Update: It Keeps Going

Dion claims that the misogyny at conferences is due to socially inept people, he also casually switches between discussing people who misunderstand when someone is flirting and people who hire almost-naked booth-babes (two very different classes of action) [4]. Several people asked for supporting evidence, naturally none was provided.

In response njs posted a link to Marissa Lingen’s blog post “Don’t blame autism, dammit” [5]. Marissa points out that people who offend other people due to lacking social skills will tend to do so in times and places that are likely to get a bad reaction – if you don’t know that you are doing something wrong then there’s no reason to hide it. If someone offends a senior manager at a corporate event then it could be because they are on the Autism Spectrum (I’ve apparently done that). If someone offends junior people at a times and places where there are no witnesses but is always nice to managers and other powerful people then it’s not related to Autism.

One final note, I have little tolerance for anyone who claims to be an Aspie when they do something wrong. You are either on the Autism Spectrum all the time or none of it. Anyone who wants any sympathy for me for an occasion where they stuffed up due to being an Aspie can start by making a clear statement about where they are on the Autism Spectrum.

Update2: Yet More from Bruce Perens

Bruce wrote “IMO, the kind of men who go in to software engineering suffer a lack of healthy interaction with women who are their peers, and it may be that the high incidence of empathy disorders in our field is involved” (which seems to be part of the inspiration for Joe Buck later in that thread) and now claims “Nobody here was trying to connect Asperger’s or autism with the touching incidents or violent crime“.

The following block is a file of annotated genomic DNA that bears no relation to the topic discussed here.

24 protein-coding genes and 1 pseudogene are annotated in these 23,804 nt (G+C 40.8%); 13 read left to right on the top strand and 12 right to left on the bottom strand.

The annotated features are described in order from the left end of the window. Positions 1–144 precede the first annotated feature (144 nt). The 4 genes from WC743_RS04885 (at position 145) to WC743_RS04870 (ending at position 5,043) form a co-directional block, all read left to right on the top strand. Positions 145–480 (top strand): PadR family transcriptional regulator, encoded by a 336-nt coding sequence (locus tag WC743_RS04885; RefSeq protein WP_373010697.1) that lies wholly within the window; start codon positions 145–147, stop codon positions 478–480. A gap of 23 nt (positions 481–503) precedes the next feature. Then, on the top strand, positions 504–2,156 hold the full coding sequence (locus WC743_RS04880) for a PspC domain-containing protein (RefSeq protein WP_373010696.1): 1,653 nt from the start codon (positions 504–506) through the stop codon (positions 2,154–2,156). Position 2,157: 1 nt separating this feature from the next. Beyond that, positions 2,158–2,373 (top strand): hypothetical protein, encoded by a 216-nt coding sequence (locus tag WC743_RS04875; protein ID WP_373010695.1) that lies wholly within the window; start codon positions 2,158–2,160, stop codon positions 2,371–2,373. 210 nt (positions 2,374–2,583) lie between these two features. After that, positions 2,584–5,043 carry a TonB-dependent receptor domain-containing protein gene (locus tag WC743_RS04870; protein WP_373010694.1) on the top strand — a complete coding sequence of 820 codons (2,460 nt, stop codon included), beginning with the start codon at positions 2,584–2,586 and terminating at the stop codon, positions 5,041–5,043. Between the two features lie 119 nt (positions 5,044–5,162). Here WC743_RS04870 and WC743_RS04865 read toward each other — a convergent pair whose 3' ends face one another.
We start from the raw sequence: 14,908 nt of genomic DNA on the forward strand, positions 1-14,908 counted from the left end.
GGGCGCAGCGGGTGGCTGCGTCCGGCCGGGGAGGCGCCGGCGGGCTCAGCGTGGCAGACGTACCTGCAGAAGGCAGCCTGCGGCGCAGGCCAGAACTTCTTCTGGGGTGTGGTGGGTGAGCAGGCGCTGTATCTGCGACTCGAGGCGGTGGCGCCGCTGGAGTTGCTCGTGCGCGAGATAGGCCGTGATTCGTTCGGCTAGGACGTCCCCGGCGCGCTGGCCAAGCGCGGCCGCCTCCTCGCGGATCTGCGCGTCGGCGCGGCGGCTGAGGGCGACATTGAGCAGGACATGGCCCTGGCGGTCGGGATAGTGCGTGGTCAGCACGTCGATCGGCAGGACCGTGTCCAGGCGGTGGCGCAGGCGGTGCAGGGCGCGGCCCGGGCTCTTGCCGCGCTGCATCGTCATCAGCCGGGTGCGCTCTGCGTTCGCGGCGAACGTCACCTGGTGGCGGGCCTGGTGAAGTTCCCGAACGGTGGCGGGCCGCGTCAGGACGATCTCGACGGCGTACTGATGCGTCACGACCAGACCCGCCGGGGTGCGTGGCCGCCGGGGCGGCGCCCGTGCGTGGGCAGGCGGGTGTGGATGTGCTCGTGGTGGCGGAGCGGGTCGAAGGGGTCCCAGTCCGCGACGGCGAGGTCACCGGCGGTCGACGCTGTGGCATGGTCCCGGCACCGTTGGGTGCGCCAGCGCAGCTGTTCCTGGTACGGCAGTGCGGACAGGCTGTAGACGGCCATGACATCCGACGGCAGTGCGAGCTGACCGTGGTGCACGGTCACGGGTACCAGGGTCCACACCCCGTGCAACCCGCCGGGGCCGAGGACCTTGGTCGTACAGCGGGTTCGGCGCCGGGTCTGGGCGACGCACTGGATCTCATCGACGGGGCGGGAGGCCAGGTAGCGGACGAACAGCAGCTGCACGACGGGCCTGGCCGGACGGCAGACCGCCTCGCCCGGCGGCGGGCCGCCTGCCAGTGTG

Matthew Garrett responded to that with “If you weren’t trying to say that the high incidence of empathy disorders in our field was related to a lack of healthy interaction with women who are their peers, and that that has something to do with incidents of sexual harassment or assault at conferences, what were you trying to say? Because that sounds awfully like ‘We wouldn’t have so many problems if it weren’t for all the autists’“.

Bruce’s latest comment is “If you choose to read something that nasty into my writing, that’s your problem. Get therapy“.

Through this discussion I’ve been unsure of whether to interpret the statements by Bruce et al the way Matthew does or whether I should consider them as merely a desperate attempt to derail the discussion. I can’t imagine any possible way of interpreting such comments in connection with the discussion of sexual assault as anything other than either trivialising violent crimes against women (suggesting that they are no worse than asking out someone who’s not interested) or claiming that anyone who lacks social skills should be treated as a violent sexual predator. It’s just not reasonable to believe that every single person who wrote such comments referring to Autism was misunderstood and really meant something nice.

As a general rule I don’t think that it’s the responsibility of other people to try and find a non-offensive interpretation of something that one might say. I don’t think that all the people who strongly disagree with the most obvious and reasonable interpretations of Bruce’s comments should get therapy. I think that Bruce should explain what he means clearly.


23 thoughts on “Aspie Social Skills and the Free Software Community”

  1. Bruce Perens says:


    Of course neurotypical folks don’t read minds, but they pick up on cues that inform them of other people’s feelings, with reasonable accuracy, that people on the spectrum might miss.